As a homeowner and DIYer I understand the feeling of pride that comes with performing home renovations by yourself. But a responsible homeowner has to realize that some jobs are best left to professionals. Asbestos popcorn ceiling removal is one of those jobs.

What is Asbestos?

Asbestos is essentially fibrous rock that occurs in the ground naturally, even here in Alaska. Its physical properties include heat resistance, chemical resistance, binding abilities, and acoustic sound dampening, making it an ideal building material. However, the physical properties of asbestos also allows it to easily contaminate the air within our home when disturbed and this contamination will readily spread throughout the home and may persist almost indefinitely.

Why are Asbestos Fibers something to be concerned about?

People are amazed when they hear a single asbestos fiber can have a diameter as small as 0.1 micron. To put this size into perspective, a human hair is 1,000 times thicker, a hypodermic needle (30 gauge) is 3,000 times thicker, the nucleus of the average human cell is 100 times greater –  100 times! This all means when we inhale fibers into our lungs they have the ability penetrate like super sharp needles and are even able to migrate throughout our lungs and into other organs.  And they are chemically resistant, so our immune system and our body will never be able to break them down. Once they get in, they are in for life.

How long an asbestos fiber can remain in the air is perhaps the property that amazes me the most. It is said an individual fiber, when released at ceiling height in a room with a nine-foot ceiling and with no airflow, can remain airborne for up to 80 hours! When you have something this light it acts more like a gas than a solid particulate and it will be influenced by the most subtle of air currents. Even when walking through an area, asbestos fibers can get trapped in the eddies created by our body and follow us to other, previously uncontaminated areas. When you have something as light as asbestos released in a home the fibers are not simply going to settle out of the air; a fiber release can contaminate the air in the house for a very, very long time – perhaps years and even decades.

What can you do as a DIY Homeowner?

Even if someone were to take the time to cover and tape plastic sheeting over all the surfaces in the work area, and they wet the material when bringing it down, and they wipe up all debris, and only once the area is spotless do they take down the plastic sheeting, they will still be contaminating their home. This is because the average homeowner does not own the special HEPA filtered air handling devices that are needed to address the billions of fibers that are released into the air during disturbances, even when wet methods are used. These machines also create negative pressure by sucking in large volumes of air, and this prevents fibers from escaping to other areas of the home– because as long as air is being sucked in fibers cannot get out. Without HEPA filtered negative air machines to remove these fibers they will remain suspended in the air floating around the homeowner while they wipe all the surfaces to a spotless condition and then when they take down their plastic sheeting thinking everything is clean the fibers make their escape to the rest of the home.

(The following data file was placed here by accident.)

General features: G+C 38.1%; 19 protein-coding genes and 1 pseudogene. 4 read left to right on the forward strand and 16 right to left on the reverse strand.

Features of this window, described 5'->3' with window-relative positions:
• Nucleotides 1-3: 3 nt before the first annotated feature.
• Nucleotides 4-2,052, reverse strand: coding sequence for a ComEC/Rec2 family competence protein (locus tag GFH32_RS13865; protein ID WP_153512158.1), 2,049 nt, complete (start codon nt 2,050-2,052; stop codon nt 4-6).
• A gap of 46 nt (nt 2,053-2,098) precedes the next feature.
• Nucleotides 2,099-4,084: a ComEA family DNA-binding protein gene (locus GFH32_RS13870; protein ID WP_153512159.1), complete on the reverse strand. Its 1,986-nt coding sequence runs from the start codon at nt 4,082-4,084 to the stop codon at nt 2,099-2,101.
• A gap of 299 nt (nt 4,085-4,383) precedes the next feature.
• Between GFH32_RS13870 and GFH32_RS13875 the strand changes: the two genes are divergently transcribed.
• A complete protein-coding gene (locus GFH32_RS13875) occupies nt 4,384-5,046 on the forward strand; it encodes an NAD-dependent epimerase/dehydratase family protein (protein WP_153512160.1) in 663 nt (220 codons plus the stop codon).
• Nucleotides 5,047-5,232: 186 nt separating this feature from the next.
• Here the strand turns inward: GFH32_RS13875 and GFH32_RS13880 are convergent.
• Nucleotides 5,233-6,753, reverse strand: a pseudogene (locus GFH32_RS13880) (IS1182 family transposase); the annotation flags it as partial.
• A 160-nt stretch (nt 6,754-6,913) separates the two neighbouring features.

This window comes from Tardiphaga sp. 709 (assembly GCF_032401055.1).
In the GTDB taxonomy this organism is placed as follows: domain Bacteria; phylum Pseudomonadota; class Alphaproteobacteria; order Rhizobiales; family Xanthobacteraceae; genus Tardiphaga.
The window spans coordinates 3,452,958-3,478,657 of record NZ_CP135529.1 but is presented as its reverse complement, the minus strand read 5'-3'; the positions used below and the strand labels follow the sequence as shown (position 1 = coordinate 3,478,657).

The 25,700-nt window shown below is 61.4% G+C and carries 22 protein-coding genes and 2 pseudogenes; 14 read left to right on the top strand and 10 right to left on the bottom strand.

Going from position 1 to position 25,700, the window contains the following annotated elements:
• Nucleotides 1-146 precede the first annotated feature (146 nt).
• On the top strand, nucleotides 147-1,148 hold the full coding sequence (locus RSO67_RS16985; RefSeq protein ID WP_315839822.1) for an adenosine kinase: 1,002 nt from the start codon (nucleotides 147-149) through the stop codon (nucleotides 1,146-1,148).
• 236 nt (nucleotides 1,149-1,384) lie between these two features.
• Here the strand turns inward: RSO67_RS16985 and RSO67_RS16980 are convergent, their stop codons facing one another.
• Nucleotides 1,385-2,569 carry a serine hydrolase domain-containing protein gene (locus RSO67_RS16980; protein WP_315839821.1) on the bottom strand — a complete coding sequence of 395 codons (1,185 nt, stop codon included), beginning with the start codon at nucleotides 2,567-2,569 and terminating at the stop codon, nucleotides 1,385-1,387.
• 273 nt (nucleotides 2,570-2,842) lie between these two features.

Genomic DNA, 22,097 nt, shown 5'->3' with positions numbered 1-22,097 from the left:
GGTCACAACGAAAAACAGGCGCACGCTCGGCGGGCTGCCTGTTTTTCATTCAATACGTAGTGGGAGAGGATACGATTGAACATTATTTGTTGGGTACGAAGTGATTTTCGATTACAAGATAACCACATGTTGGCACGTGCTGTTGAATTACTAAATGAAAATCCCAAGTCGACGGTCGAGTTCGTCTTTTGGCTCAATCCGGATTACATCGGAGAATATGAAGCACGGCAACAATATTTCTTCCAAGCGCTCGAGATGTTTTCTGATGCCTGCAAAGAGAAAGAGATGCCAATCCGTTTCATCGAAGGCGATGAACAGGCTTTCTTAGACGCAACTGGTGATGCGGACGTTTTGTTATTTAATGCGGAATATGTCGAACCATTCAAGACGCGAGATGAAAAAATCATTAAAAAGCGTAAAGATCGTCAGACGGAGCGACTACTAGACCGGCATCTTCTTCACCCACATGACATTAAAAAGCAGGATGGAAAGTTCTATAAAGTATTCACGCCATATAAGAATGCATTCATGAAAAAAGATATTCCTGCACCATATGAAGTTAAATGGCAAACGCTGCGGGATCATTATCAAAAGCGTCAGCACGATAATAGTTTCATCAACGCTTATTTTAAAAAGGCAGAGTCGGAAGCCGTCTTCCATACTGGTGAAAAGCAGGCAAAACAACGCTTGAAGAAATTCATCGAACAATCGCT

If someone is thinking they can do their own popcorn ceiling removal without the fancy high-priced gadgetry the pros use, they should consider at least testing the containment first. To test this, after they have all of the plastic sheeting in place and before removal starts, they should take a couple pounds of rotten fish filets and place them on a plate exposed to the air in the containment and leave them there for 2 to 3 days. While it is sitting there, they should open and close door flaps occasionally to simulate entering and exiting the work area. If at the end they cannot smell the rotten fish at all anywhere in the house they may have an adequate containment. However, chances are every room in the house is going to reek. If fish odor can get out and contaminate the entire house so can asbestos since they both act like gases.


Although there are no laws or regulations preventing homeowners doing asbestos removal in their own home, I highly recommend professionals are hired to perform this task. This is not just a matter of saving a few bucks, it a matter of protecting ourselves and our loved ones.

If you have any questions, feel free to contact the asbestos experts at EMI at 907-272-9336.

Written by Glenn Hasburgh, Environmental Scientist/H&S Instructor